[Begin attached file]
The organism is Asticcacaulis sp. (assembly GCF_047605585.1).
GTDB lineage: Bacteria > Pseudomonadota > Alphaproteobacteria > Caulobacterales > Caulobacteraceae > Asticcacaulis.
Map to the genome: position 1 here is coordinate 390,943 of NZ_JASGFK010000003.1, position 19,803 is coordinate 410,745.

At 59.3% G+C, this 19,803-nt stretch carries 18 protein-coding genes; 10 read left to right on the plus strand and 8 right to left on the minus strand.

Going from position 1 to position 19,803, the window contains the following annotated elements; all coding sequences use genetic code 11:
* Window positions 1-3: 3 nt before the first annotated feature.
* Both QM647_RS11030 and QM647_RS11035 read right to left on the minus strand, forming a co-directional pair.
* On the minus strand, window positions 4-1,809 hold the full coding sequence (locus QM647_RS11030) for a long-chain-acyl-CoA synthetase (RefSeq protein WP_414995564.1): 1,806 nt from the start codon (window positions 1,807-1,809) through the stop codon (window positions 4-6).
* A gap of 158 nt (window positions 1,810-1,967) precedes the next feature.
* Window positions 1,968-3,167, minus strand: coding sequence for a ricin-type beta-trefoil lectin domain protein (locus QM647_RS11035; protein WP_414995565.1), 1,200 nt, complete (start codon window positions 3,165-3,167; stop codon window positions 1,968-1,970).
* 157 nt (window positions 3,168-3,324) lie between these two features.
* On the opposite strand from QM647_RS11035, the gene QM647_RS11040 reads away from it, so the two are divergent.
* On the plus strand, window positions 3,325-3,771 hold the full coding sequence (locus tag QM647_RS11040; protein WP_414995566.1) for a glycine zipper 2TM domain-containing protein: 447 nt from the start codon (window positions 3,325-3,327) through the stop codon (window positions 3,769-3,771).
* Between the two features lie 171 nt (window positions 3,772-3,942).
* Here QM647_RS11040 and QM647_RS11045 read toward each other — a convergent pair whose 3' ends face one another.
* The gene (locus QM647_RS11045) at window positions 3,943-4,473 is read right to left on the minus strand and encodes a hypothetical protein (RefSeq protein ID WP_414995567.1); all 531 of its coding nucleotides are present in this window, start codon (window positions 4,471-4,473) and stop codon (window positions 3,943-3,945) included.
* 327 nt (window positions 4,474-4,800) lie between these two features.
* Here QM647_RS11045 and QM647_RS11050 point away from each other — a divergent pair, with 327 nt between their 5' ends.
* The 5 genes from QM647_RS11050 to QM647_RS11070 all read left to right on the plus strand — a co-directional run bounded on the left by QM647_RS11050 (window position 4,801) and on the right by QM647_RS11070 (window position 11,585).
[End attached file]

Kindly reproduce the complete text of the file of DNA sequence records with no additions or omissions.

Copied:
The organism is Asticcacaulis sp. (assembly GCF_047605585.1).
GTDB lineage: Bacteria > Pseudomonadota > Alphaproteobacteria > Caulobacterales > Caulobacteraceae > Asticcacaulis.
Map to the genome: position 1 here is coordinate 390,943 of NZ_JASGFK010000003.1, position 19,803 is coordinate 410,745.

At 59.3% G+C, this 19,803-nt stretch carries 18 protein-coding genes; 10 read left to right on the plus strand and 8 right to left on the minus strand.

Going from position 1 to position 19,803, the window contains the following annotated elements; all coding sequences use genetic code 11:
* Window positions 1-3: 3 nt before the first annotated feature.
* Both QM647_RS11030 and QM647_RS11035 read right to left on the minus strand, forming a co-directional pair.
* On the minus strand, window positions 4-1,809 hold the full coding sequence (locus QM647_RS11030) for a long-chain-acyl-CoA synthetase (RefSeq protein WP_414995564.1): 1,806 nt from the start codon (window positions 1,807-1,809) through the stop codon (window positions 4-6).
* A gap of 158 nt (window positions 1,810-1,967) precedes the next feature.
* Window positions 1,968-3,167, minus strand: coding sequence for a ricin-type beta-trefoil lectin domain protein (locus QM647_RS11035; protein WP_414995565.1), 1,200 nt, complete (start codon window positions 3,165-3,167; stop codon window positions 1,968-1,970).
* 157 nt (window positions 3,168-3,324) lie between these two features.
* On the opposite strand from QM647_RS11035, the gene QM647_RS11040 reads away from it, so the two are divergent.
* On the plus strand, window positions 3,325-3,771 hold the full coding sequence (locus tag QM647_RS11040; protein WP_414995566.1) for a glycine zipper 2TM domain-containing protein: 447 nt from the start codon (window positions 3,325-3,327) through the stop codon (window positions 3,769-3,771).
* Between the two features lie 171 nt (window positions 3,772-3,942).
* Here QM647_RS11040 and QM647_RS11045 read toward each other — a convergent pair whose 3' ends face one another.
* The gene (locus QM647_RS11045) at window positions 3,943-4,473 is read right to left on the minus strand and encodes a hypothetical protein (RefSeq protein ID WP_414995567.1); all 531 of its coding nucleotides are present in this window, start codon (window positions 4,471-4,473) and stop codon (window positions 3,943-3,945) included.
* 327 nt (window positions 4,474-4,800) lie between these two features.
* Here QM647_RS11045 and QM647_RS11050 point away from each other — a divergent pair, with 327 nt between their 5' ends.
* The 5 genes from QM647_RS11050 to QM647_RS11070 all read left to right on the plus strand — a co-directional run bounded on the left by QM647_RS11050 (window position 4,801) and on the right by QM647_RS11070 (window position 11,585).